Fannie and Freddie Crash

Diamond Foods (NASDAQ: DMND  ) hit a two-year high after second-quarter profits came in higher than expected, with the company also maintaining its full-year guidance. Last Friday, (NYSE: COUP  ) rose 88% on its first day of trading, with shares only pulling back slightly since then. Fannie Mae (NASDAQOTCBB: FNMA  ) and Freddie Mac (NASDAQOTCBB: FMCC  ) fell again today after the U.S. Senate Banking Committee announced plans to overhaul the mortgage market. And shares of apparel retailer Express (NYSE: EXPR  ) dropped after the company missed on fourth-quarter profits. Traffic to the company's stores was down, and the company also lowered guidance.

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  • Report this Comment On March 12, 2014, at 8:24 PM, PaulApp wrote:

    Many banks such as Bank of America and Wells Fargo have reduced their mortgage department. Some banks have only one loan officer working multiple branches! The immanence collapse of the U.S. economy is on the horizon from instability of the housing market!

  • Report this Comment On March 12, 2014, at 9:14 PM, PaulApp wrote:

    The collapse of the U.S. economy is imminent as it's being concocted by Warren Buffett and the Obama administration. They're timing it around 2016 of the election year!

  • Report this Comment On March 14, 2014, at 1:52 AM, maestrolindo wrote:

    Here's why they are trying to kill Fannie and Freddie. I think winding down Congress and replacing it with something more efficient is a better idea

    Bloomberg: ‘Plain and simple,’ Congress caused the mortgage crisis, not the banks. Mayor Michael Bloomberg said this morning that if there is anyone to blame for the mortgage crisis that led the collapse of the financial industry, it's not the "big banks," but Congress. Speaking at a business breakfast in midtown featuring Bloomberg and two former New York City mayors, Bloomberg was asked what he thought of the Occupy Wall Street protesters. "I hear your complaints," Bloomberg said. "Some of them are totally unfounded. It was not the banks that created the mortgage crisis. It was, plain and simple, Congress who forced everybody to go and give mortgages to people who were on the cusp. Now, I'm not saying I'm sure that was terrible policy, because a lot of those people who got homes still have them and they wouldn't have gotten them without that. "But they were the ones who pushed Fannie and Freddie to make a bunch of loans that were imprudent, if you will. They were the ones that pushed the banks to loan to everybody. And now we want to go vilify the banks because it's one target, it's easy to blame them and congress certainly isn't going to blame themselves. At the same time, Congress is trying to pressure banks to loosen their lending standards to make more loans. This is exactly the same speech they criticized them for."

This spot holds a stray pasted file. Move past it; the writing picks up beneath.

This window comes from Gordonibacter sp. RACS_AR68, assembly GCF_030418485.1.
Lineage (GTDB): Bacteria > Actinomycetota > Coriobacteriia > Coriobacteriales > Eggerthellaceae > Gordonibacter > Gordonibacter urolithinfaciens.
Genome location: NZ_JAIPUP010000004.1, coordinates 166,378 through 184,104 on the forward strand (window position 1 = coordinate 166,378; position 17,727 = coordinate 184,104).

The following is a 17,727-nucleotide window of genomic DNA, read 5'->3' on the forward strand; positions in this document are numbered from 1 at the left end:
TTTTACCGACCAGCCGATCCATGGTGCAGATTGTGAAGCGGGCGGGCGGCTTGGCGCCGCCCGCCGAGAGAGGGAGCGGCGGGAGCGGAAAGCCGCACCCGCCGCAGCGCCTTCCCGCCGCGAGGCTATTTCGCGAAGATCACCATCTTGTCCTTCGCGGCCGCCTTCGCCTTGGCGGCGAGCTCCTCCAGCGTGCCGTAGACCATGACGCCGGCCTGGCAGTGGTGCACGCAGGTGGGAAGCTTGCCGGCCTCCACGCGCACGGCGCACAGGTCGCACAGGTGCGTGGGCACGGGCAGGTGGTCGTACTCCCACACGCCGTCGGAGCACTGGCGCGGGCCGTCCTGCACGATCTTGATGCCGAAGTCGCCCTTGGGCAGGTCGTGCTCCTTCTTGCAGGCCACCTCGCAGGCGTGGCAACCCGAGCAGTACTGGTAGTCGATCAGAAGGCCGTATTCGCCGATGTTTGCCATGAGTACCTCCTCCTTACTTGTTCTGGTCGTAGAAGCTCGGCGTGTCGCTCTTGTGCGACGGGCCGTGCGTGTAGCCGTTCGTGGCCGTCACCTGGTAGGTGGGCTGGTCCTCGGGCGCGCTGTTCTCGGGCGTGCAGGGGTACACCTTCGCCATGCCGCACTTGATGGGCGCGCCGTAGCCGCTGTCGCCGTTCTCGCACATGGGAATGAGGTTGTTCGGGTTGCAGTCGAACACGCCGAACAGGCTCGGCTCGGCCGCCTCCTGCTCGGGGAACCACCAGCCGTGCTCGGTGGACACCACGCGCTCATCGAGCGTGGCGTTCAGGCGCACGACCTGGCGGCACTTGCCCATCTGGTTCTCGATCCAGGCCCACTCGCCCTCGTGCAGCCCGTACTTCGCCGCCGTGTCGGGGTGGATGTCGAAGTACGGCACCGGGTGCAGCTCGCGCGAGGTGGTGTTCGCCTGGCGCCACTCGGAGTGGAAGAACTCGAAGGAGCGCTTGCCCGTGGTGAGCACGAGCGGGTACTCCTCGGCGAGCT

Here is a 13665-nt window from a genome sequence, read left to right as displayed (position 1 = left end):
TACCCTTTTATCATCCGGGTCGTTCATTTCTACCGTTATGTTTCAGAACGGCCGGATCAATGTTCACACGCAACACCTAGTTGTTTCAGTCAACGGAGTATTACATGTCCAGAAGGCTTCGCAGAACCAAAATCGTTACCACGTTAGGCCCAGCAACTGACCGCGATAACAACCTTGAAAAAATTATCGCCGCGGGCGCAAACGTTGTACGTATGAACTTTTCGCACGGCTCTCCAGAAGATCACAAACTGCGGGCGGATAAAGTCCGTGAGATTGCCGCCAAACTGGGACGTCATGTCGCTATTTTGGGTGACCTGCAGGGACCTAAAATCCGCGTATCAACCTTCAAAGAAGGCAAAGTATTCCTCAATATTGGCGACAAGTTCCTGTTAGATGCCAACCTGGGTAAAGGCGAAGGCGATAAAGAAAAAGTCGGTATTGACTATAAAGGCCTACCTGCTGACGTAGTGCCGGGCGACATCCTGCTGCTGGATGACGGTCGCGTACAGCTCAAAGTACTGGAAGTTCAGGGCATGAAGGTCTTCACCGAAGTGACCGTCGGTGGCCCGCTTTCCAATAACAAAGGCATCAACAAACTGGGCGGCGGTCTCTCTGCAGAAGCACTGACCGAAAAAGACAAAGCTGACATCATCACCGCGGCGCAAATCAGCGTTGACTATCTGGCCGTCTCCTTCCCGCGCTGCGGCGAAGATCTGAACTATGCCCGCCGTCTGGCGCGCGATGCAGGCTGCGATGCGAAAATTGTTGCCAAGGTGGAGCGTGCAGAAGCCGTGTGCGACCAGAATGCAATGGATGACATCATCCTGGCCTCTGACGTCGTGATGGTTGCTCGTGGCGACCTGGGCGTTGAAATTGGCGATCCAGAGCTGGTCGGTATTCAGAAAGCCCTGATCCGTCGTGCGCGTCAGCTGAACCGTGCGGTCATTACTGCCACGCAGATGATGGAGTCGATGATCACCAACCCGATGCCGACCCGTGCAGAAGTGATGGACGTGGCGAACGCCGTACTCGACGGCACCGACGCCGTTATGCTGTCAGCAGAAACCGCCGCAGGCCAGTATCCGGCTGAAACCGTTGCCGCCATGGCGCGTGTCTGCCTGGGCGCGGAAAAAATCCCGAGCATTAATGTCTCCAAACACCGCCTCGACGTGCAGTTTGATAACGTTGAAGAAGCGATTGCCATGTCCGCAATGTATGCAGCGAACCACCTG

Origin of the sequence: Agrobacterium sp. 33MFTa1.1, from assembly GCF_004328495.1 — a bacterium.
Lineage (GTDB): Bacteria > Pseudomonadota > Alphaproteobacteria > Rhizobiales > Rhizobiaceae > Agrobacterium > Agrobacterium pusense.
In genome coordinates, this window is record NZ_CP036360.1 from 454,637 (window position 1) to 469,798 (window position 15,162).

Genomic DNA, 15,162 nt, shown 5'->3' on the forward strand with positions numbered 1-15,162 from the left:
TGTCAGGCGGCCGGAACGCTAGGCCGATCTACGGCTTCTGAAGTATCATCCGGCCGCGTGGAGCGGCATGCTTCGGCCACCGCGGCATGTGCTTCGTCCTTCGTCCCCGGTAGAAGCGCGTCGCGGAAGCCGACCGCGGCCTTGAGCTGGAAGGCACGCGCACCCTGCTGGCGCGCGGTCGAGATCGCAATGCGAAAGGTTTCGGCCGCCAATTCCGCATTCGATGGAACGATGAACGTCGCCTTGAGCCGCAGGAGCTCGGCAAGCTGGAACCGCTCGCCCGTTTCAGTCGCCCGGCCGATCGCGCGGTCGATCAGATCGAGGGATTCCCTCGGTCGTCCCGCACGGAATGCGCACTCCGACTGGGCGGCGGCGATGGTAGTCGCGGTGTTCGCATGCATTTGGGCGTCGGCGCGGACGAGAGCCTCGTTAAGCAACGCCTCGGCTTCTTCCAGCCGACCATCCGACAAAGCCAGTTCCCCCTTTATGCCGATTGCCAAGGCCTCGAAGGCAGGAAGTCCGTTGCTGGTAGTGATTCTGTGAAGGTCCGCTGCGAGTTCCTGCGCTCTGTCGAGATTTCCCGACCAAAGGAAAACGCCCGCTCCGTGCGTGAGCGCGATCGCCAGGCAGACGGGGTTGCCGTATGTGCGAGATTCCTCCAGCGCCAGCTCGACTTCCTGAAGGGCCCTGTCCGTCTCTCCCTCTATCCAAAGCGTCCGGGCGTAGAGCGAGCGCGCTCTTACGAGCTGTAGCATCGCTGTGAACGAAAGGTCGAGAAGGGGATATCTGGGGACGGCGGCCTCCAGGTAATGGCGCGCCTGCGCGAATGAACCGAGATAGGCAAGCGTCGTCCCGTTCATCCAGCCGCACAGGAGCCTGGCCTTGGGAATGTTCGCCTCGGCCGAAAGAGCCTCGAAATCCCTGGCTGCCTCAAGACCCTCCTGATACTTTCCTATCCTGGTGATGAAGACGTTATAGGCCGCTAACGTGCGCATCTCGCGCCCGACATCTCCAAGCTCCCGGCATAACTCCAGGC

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Chris Hill

Full-time host of the Motley Fool Money radio show, MarketFoolery podcast, and other things. Part-time connoisseur of movies, basketball & fine bourbon.

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Related Tickers

8/27/2015 4:01 PM
COUP $9.32 Up +0.13 +1.41%
DMND $28.99 Up +1.06 +3.80%
Diamond Foods, Inc… CAPS Rating: **
EXPR $19.98 Down -0.27 -1.33%
Express CAPS Rating: ***
FMCC $2.08 Up +0.04 +1.96%
Freddie Mac CAPS Rating: **
FNMA $2.19 Up +0.07 +3.30%
Fannie Mae CAPS Rating: **